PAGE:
Students and National Socialism in Germany

Students and National Socialism in Germany

by Geoffrey J. Giles


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Students and National Socialism in Germany by Geoffrey J. Giles

This study explains the rise and evaluates the strength of the National Socialist Students' Association (NSDStB) during the whole period of its existence from 1926 to 1945.

Originally published in 1985.

The Princeton Legacy Library uses the latest print-on-demand technology to again make available previously out-of-print books from the distinguished backlist of Princeton University Press. These editions preserve the original texts of these important books while presenting them in durable paperback and hardcover editions. The goal of the Princeton Legacy Library is to vastly increase access to the rich scholarly heritage found in the thousands of books published by Princeton University Press since its founding in 1905.

Product Details

ISBN-13: 9780691611297
Publisher: Princeton University Press
Publication date: 07/14/2014
Series: Princeton Legacy Library Series
Pages: 382
Product dimensions: 5.90(w) x 9.20(h) x 1.00(d)

Read an Excerpt

Students and National Socialism in Germany

By Geoffrey J. Giles


Copyright © 1985 Princeton University Press
All rights reserved.
ISBN: 978-0-691-05453-7


A Political Fringe Group

Prior to the twentieth century, there was no such thing as student government as we understand it today. Although students in medieval universities had been able to dismiss their teachers, such power had long vanished. The modern European university saw its students as apprentices to their masters, the professors, who often laid down regulations for their private as well as their academic lives. Students did indeed form clubs and associations, where they could let off steam, but these rarely aspired to influence the internal workings of the university. That changed in Germany and elsewhere between the two World Wars. It is the purpose of this chapter to examine the increasing politicization of the German student body and to show how this new climate provided enough support to allow the most radical of rightwing groups, the Nazi Party, to gain a foothold in the universities.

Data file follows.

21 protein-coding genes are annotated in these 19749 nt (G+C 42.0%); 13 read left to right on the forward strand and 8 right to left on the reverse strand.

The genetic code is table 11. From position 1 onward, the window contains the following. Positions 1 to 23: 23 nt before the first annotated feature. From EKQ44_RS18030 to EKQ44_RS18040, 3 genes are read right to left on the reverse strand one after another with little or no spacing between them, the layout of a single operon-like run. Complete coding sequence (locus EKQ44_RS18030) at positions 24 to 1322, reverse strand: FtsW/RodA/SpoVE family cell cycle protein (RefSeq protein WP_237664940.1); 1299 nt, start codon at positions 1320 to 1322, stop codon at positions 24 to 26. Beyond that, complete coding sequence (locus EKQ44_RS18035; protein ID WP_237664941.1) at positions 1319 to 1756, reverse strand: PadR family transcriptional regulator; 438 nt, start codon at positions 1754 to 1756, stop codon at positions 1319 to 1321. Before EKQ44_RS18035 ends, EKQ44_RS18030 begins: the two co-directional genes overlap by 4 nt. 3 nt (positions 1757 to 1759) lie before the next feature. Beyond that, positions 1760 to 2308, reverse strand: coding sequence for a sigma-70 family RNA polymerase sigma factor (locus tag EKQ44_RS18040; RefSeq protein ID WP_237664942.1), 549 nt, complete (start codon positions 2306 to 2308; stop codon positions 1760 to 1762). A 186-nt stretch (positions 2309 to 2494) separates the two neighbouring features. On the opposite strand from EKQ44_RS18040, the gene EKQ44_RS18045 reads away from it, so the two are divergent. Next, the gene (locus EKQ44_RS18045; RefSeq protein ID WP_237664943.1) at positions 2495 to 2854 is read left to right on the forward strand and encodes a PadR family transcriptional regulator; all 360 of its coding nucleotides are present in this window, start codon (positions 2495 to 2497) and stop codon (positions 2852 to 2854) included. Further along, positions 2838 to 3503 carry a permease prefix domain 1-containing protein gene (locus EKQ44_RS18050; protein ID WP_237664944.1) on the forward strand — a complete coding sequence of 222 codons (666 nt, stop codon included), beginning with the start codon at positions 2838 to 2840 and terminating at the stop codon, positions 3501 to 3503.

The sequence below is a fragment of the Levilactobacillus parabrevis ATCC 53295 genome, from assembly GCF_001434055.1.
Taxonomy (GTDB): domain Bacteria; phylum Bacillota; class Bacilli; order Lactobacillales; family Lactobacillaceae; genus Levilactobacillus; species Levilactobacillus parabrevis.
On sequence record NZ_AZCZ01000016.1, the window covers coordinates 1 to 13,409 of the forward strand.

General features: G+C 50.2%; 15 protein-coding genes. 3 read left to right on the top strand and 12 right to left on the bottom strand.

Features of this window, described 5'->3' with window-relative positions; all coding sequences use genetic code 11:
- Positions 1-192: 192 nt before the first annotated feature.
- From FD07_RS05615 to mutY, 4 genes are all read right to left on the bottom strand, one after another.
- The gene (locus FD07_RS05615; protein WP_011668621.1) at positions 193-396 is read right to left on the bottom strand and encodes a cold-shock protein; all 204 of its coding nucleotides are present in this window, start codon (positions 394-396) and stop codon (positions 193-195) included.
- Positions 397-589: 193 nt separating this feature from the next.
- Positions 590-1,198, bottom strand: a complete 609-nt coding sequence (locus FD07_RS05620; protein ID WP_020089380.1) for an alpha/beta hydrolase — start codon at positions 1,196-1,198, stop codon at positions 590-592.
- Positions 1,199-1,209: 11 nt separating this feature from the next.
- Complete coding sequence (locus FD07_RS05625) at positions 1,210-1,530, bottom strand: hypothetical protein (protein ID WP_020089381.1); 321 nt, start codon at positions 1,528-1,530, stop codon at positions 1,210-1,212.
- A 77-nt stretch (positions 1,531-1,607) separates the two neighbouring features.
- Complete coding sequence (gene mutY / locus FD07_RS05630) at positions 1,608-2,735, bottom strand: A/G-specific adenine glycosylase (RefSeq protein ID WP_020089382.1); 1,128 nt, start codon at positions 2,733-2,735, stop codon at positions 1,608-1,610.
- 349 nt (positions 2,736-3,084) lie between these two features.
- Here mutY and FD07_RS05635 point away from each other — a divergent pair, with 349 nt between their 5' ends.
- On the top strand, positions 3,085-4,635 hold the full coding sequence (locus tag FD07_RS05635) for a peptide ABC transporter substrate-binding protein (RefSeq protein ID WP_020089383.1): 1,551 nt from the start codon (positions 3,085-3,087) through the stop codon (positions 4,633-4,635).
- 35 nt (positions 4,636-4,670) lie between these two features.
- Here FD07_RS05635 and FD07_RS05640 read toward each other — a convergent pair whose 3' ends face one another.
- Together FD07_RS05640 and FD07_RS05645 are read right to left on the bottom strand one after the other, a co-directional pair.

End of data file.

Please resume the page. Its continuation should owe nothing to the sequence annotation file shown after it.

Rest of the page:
Postwar Student Politics and the University of Hamburg

As soldiers streamed home at the end of the First World War, many thousands were eager to begin or resume their higher education. Despite the worldwide prestige of higher education in Germany throughout the nineteenth century, Hamburg, its second largest city, did not have a university. Only in 1908 had the municipal government been persuaded to support the foundation of a small college, the Colonial Institute. Though modest in scale it was well endowed and attracted a handful of distinguished academics, like the young Carl Heinrich Becker (later Prussian education minister).

German universities were hard pressed by the large, post war influx of matriculants, and the Hamburg parliament agreed that the Colonial Institute should help to ease overcrowding by accommodating the considerable numbers of would-be students who were residents of Hamburg. The grateful Prussian education ministry, whose lead the other states generally followed, consented to recognize these courses during the spring of 1919 for credit toward its own degrees while stressing that Prussia was not conceding permanent university status to the Colonial Institute. The number of students at the Institute grew rapidly from seventy to 2,000. Financial problems alone meant that most could not leave their homes so soon after the war in order to study at universities elsewhere in Germany. Following German tradition, they would want to attend other universities at a later stage and were perturbed to think that their studies in Hamburg would count for nothing if they registered for their final examinations in another state. The shrewd Senator von Melle therefore advised the students to call together a general meeting and to pass a motion calling on the legislature to undertake the formal foundation of a university in Hamburg. Knowing that this alone would not impress the city fathers, he recommended that the students collect as many signatures as possible for a petition. Von Melle's hopes were realized when the students' campaign led to the passing of a provisional bill setting up the University of Hamburg on 28 March 1919. Student numbers rose again to almost 3,000 within a year, continuing to a peak of 4,500 in the summer of 1923.